Experimental results using multiple site-specific infrared dichroism have shown that, when reconstituted into lipid bilayers, the orientation of the transmembrane domain of CD3-ζ is not compatible with a dimeric right-handed model reported previously. This model, obtained using a computational approach that uses evolutionary data, is in agreement with mutagenesis data and homology modelling. This suggested that, in our experimental conditions, the oligomeric state of CD3-ζ may not be dimeric. We have explored this possibility by performing global searching molecular dynamics simulations assuming different homo-oligomeric sizes (from 2 to 6). In these simulations, the helix tilt was restrained to the average helix tilt obtained experimentally, 12°. Only a left-handed tetrameric model was compatible with the experimentally observed tilt and rotational orientation of the helix, and was also the lowest-energy model amongst the candidate structures obtained. Furthermore, simulations performed using close homologues demonstrate that this model is compatible with evolutionary conservation data. Finally, the pattern of residue conservation in the ζ family of proteins strongly argues in favour of the presence of a left-handed hetero-oligomer with an orientation compatible with the tetramer we present. These results show that both the known dimeric and the so far undetected tetrameric form may be of functional importance in the cell.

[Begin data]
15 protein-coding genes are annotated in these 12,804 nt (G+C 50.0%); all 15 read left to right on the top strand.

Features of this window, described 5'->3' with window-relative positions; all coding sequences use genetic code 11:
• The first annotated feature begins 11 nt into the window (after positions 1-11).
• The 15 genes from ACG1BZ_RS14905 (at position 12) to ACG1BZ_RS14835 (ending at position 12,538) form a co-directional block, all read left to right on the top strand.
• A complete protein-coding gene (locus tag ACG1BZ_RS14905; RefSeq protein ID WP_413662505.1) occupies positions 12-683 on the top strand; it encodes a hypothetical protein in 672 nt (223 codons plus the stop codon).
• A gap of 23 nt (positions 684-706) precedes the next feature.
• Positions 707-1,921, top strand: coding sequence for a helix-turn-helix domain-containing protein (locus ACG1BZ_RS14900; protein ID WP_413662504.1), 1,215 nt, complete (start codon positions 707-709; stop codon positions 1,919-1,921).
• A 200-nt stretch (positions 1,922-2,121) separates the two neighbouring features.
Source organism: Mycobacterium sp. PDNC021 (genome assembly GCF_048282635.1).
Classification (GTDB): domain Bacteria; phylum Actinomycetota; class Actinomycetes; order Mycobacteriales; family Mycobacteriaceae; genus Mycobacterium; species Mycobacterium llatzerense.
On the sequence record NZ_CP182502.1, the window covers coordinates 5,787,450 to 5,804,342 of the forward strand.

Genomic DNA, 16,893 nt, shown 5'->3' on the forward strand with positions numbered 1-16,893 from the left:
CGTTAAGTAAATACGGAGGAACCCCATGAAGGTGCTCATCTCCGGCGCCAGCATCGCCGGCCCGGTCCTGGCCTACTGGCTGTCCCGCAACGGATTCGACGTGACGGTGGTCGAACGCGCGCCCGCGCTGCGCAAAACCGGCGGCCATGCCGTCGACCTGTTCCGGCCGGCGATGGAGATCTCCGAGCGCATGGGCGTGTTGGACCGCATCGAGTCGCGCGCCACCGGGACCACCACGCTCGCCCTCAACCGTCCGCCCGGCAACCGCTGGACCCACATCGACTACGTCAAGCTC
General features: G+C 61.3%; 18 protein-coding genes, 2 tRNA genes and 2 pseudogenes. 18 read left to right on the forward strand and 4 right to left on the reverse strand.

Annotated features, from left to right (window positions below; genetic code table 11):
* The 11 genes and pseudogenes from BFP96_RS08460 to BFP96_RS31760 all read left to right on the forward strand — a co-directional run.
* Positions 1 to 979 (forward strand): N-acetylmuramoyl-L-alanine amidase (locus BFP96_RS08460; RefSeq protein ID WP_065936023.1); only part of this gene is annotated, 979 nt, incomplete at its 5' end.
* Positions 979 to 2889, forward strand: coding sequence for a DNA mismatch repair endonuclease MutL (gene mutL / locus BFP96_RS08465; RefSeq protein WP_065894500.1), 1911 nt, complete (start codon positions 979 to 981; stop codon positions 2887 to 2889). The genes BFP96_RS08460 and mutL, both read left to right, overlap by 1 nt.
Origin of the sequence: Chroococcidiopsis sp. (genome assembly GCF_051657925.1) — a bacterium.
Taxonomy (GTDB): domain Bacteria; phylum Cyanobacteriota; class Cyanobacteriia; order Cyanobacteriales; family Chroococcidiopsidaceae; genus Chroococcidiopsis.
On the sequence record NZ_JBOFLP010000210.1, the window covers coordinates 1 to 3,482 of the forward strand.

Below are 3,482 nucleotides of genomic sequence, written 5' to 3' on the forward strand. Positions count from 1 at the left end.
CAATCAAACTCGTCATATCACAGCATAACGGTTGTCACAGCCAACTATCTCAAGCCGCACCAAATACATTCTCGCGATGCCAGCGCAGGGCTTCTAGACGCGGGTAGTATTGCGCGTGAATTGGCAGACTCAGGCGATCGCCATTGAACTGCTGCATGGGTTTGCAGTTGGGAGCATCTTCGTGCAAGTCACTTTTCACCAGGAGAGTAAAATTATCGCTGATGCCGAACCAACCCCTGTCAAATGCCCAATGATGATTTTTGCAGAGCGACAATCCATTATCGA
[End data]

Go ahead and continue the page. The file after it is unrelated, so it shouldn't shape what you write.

Bibliographical noteFunding Information:
We thank A. Kukol for helpful discussions. This work was supported by grants from the Wellcome Trust and the Biotechnology and Biological Sciences Research Council to I.T.A.
- Membrane proteins
- Molecular dynamics
- Molecular modelling
- Site-specific infrared dichroism